(RightWing.org) – A number of behavioral specialists agree that practicing cancel culture as a means of obtaining accountability or changing behavior even when opinions remain the same has proven a toxic failure. Rather than promoting change, it encourages shame, typically amplifies issues, and often promotes abusive tendencies because of the power dynamics involved.
Now, add finances into the mix. Cancel culture came to banking in North America in late 2021 and early 2022 when payment processors like GoFundMe and PayPal refused to transfer funds to certain groups or individuals. In essence, those instances represented debanking in the US. Within the last few months, a UK politician began a campaign against widespread debanking affecting thousands.
Debanking in the UK
Nigel Farage was a UK Independence Party (UKIP) and Brexit Party leader. He remains a staunch Conservative and critic of the European Union. On June 29, Coutts, a banking subsidiary of NatWest, a major banking concern in the UK, debanked Farage, claiming his political views were responsible for the cancellation. However, on July 4, an anonymous bank source disclosed to the BBC that Coutts closed the politician’s account because it failed to meet minimum deposit requirements.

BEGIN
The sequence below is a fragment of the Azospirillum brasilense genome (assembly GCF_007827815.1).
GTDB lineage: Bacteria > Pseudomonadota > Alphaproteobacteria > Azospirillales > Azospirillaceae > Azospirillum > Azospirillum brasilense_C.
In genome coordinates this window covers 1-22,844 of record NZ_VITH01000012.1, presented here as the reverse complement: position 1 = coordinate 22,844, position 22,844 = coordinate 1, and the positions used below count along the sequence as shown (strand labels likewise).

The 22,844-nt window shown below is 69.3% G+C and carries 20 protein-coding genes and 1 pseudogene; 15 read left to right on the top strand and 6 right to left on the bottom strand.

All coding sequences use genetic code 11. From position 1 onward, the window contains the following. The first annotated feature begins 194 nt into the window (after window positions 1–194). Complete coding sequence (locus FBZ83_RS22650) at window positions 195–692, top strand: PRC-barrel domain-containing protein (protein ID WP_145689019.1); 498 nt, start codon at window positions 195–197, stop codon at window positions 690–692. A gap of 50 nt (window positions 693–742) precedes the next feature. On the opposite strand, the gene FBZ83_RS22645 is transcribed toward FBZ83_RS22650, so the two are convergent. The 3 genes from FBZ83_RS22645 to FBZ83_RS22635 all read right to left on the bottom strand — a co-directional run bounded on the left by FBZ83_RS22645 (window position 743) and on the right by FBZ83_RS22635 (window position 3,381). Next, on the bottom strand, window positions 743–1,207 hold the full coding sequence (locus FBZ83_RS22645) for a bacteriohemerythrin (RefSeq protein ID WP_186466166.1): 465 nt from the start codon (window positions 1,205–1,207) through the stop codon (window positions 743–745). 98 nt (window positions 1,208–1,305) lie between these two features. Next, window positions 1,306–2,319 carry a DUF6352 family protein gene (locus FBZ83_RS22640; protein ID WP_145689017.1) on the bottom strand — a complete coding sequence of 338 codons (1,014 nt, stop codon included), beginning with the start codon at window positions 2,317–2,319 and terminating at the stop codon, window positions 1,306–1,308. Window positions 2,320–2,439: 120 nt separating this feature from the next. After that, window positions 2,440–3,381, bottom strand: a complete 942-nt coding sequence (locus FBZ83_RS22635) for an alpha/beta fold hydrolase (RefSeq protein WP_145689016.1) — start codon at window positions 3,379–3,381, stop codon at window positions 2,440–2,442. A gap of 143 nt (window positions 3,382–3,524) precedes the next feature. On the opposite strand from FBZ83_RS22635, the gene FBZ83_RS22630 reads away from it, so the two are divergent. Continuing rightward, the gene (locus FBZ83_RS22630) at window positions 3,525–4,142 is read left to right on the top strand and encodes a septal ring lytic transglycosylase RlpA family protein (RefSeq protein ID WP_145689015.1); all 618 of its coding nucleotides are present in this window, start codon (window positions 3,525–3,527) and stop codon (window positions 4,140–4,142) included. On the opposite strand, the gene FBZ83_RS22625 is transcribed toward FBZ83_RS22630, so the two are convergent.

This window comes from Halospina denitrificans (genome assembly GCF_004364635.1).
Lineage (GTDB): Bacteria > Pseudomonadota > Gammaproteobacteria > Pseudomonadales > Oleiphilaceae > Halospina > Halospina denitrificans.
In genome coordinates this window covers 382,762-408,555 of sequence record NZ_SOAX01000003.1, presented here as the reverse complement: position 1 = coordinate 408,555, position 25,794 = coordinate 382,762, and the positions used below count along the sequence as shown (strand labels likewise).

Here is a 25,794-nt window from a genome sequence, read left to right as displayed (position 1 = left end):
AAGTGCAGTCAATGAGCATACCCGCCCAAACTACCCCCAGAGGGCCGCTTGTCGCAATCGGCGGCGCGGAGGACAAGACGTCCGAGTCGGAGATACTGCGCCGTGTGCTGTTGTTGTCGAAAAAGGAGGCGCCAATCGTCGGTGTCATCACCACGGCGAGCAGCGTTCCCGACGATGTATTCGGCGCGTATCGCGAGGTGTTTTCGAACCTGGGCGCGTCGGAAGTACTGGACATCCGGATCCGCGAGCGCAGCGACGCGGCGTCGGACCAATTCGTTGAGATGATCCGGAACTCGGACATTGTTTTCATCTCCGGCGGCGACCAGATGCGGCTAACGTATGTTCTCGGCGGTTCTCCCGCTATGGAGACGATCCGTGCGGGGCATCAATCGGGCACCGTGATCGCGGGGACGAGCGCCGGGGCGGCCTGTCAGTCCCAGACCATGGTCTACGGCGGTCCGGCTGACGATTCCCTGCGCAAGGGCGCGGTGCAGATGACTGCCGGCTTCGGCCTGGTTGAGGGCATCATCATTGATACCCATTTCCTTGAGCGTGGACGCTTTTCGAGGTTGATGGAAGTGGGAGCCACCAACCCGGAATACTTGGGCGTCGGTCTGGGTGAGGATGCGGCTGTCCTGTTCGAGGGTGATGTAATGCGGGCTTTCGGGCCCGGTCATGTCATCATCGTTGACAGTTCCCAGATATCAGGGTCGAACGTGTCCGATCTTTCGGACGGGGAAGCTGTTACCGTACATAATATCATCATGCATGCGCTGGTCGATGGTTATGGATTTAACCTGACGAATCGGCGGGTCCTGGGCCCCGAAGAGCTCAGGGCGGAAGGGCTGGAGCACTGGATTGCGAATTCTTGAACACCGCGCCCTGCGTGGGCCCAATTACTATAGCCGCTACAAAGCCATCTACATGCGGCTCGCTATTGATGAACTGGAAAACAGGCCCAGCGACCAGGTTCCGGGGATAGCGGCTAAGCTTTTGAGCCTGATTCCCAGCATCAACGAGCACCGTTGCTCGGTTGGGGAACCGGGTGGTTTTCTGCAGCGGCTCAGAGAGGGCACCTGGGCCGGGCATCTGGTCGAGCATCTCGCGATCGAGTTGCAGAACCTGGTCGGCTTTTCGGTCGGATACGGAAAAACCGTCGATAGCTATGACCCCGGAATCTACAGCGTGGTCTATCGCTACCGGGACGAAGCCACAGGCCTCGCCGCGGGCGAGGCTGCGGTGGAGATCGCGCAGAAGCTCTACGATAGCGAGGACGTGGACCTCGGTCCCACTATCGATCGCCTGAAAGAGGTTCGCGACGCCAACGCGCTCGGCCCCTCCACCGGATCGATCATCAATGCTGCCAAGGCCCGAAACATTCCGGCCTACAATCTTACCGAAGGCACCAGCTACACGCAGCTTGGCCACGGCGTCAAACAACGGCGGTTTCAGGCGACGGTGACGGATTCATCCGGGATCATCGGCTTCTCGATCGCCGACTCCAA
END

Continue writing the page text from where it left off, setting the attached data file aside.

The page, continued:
After further investigation, Dame Alison Rose, NatWest’s then-chief executive, admitted she was the source and provided inaccurate information. She resigned on July 26, as the scandal grew, followed the next day by Coutts chief executive Peter Flavel.
Yet, the Daily Mail revealed that UK banks were debanking up to 1000 accounts daily, stigmatizing individuals, small and medium businesses, and groups. Farage sought to campaign against the practice and start an organization to help those suffering through the experience. Farage started AccountClosed.org and asked people to share their experiences with him.
The information he gathers will help him build a lobby to convince lawmakers to change laws in favor of individuals and small companies rather than corporate banks. He’ll seek guarantees against debanking.
Debanking in the US
Cancel culture remains alive and well in America. Dr. Joseph Mercola complained Chase Bank made him a recent victim on July 25 after more than 18 years as a loyal customer. The bank provided him with no explanation. In addition to his business account, Chase closed accounts for his CEO, CFO, and some of his officers’ family members.
Another infamous instance of debanking happened during the Obama years when his administration employed an initiative called Operation Choke Point. According to a May 2014 Oversight Committee report, the Department of Justice encouraged banks to terminate relationships with firearms dealers and ammunition stores, among others.
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